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21 March 2017, 13:55
Performance in Scotland's accident-and-emergency (A&E) departments has improved slightly but is still falling below a key waiting-times target.
The latest figures show that 26,087 people attended A&E in the week ending March 12, of which 92.2% were seen and either admitted, transferred or discharged within four hours.
The figure is up from 90.7% in the previous week but unchanged from the week ending March 13 last year.
The Scottish Government target is for 95% of cases to be dealt with in four hours but the benchmark has not been met in any single week since September.
Eight health boards missed the target in the latest week, with NHS Greater Glasgow and Clyde recording the poorest performance at 87.7%, followed by NHS Lanarkshire at 89.7%.
Scotland's newest hospital, the £842 million Queen Elizabeth University Hospital in Glasgow, again had the lowest compliance of any individual site.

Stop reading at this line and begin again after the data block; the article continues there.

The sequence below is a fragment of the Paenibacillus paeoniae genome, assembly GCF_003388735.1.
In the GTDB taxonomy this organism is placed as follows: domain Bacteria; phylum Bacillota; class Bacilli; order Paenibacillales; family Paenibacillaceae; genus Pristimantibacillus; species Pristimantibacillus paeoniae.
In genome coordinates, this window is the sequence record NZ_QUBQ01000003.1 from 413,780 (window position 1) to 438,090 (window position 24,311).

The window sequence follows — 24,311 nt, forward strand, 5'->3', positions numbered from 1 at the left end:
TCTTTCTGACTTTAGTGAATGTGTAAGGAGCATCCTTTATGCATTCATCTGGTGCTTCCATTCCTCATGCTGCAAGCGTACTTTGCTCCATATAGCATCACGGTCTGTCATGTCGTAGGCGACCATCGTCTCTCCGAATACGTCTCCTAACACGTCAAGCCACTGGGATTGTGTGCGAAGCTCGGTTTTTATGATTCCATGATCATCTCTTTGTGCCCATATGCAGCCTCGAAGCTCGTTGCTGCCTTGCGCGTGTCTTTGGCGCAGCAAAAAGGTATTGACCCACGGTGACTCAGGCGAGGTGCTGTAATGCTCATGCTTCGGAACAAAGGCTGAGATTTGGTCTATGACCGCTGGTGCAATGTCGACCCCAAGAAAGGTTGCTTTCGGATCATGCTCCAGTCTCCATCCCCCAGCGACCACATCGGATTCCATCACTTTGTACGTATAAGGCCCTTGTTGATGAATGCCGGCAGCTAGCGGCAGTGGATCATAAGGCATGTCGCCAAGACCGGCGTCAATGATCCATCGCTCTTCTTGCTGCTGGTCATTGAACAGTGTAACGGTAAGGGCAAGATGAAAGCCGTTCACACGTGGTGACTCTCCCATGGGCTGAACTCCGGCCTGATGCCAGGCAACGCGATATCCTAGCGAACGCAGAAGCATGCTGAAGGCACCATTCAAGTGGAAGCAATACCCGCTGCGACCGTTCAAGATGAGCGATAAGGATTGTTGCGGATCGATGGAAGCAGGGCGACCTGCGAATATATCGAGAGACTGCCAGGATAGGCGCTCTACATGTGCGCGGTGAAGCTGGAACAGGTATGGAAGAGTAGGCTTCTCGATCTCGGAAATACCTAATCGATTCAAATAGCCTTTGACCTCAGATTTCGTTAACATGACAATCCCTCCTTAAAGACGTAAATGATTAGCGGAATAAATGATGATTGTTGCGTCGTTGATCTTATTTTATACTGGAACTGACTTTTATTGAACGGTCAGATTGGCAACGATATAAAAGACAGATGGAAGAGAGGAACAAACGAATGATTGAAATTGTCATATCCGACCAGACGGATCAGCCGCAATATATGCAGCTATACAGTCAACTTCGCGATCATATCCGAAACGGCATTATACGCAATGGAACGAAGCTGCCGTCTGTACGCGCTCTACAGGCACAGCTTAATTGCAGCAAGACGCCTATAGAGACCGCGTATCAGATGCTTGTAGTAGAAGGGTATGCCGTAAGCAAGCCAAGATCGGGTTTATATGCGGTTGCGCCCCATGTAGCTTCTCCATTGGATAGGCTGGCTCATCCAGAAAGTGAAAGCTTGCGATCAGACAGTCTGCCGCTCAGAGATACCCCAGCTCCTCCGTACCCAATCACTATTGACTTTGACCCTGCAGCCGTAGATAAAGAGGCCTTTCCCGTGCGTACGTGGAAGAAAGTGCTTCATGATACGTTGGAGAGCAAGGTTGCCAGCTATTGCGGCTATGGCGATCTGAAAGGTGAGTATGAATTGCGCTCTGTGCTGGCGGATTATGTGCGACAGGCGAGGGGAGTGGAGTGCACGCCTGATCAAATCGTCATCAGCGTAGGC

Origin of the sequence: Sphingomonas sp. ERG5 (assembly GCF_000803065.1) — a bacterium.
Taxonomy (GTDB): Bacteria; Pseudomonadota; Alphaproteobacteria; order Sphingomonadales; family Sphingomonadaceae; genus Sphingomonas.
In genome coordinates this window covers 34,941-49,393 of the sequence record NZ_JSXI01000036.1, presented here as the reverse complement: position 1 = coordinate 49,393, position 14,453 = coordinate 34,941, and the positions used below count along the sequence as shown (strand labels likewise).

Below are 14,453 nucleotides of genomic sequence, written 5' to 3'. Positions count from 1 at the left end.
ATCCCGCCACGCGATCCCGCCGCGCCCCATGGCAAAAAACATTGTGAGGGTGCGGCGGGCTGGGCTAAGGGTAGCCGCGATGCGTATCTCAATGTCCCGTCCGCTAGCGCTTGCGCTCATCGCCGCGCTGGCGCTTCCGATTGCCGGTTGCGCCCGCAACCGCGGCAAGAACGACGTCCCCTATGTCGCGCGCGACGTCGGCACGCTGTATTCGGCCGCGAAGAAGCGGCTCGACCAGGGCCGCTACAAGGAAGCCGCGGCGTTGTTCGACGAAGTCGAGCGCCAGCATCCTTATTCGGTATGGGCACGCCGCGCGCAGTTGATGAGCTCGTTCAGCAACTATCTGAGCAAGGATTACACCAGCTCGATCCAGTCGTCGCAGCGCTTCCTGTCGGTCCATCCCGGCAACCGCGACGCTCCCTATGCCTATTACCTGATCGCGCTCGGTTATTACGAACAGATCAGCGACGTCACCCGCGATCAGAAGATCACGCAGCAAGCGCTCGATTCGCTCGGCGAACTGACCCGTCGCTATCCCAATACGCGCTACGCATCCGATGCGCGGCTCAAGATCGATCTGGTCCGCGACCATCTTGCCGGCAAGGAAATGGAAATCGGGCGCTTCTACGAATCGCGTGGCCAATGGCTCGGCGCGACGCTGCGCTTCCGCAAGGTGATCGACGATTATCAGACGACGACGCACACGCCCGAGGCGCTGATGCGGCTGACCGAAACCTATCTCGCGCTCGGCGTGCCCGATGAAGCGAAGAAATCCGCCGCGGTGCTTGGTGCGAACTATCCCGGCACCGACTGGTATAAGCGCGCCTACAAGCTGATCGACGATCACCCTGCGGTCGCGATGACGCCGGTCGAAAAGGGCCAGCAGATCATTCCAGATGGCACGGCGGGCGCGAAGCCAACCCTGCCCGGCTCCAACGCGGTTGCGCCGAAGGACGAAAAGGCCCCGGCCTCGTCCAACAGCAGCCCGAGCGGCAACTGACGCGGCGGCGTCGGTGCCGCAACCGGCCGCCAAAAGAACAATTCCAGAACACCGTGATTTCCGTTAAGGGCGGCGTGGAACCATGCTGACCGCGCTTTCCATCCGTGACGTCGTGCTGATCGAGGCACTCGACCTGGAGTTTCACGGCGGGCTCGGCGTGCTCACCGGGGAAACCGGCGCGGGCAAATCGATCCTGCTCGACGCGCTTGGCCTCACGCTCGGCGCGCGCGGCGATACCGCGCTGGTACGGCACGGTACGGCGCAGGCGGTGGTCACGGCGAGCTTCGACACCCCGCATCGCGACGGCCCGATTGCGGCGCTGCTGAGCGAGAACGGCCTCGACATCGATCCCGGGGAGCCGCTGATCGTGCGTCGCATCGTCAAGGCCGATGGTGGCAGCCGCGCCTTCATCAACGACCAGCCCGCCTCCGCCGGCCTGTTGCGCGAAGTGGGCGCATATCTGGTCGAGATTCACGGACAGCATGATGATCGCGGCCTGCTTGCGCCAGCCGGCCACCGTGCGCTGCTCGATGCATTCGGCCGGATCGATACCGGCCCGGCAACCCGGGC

At its A&E unit, 79.4% of patients were seen within the required time, up from 75.7% in the previous week.
The two other sites with the poorest performance were Hairmyres Hospital in East Kilbride (85.5%) and Royal Alexandra Hospital in Paisley (86.7%).
Health Secretary Shona Robison said: ''While waiting times fluctuate throughout the year, it's welcome that A&E performance has improved this week thanks to the efforts of NHS staff.
''For 23 consecutive months, Scotland's core A&Es been the best-performing in the UK, over 13 percentage points better than England on the latest statistics - that's the largest gap in the six-and-half years data has been available.''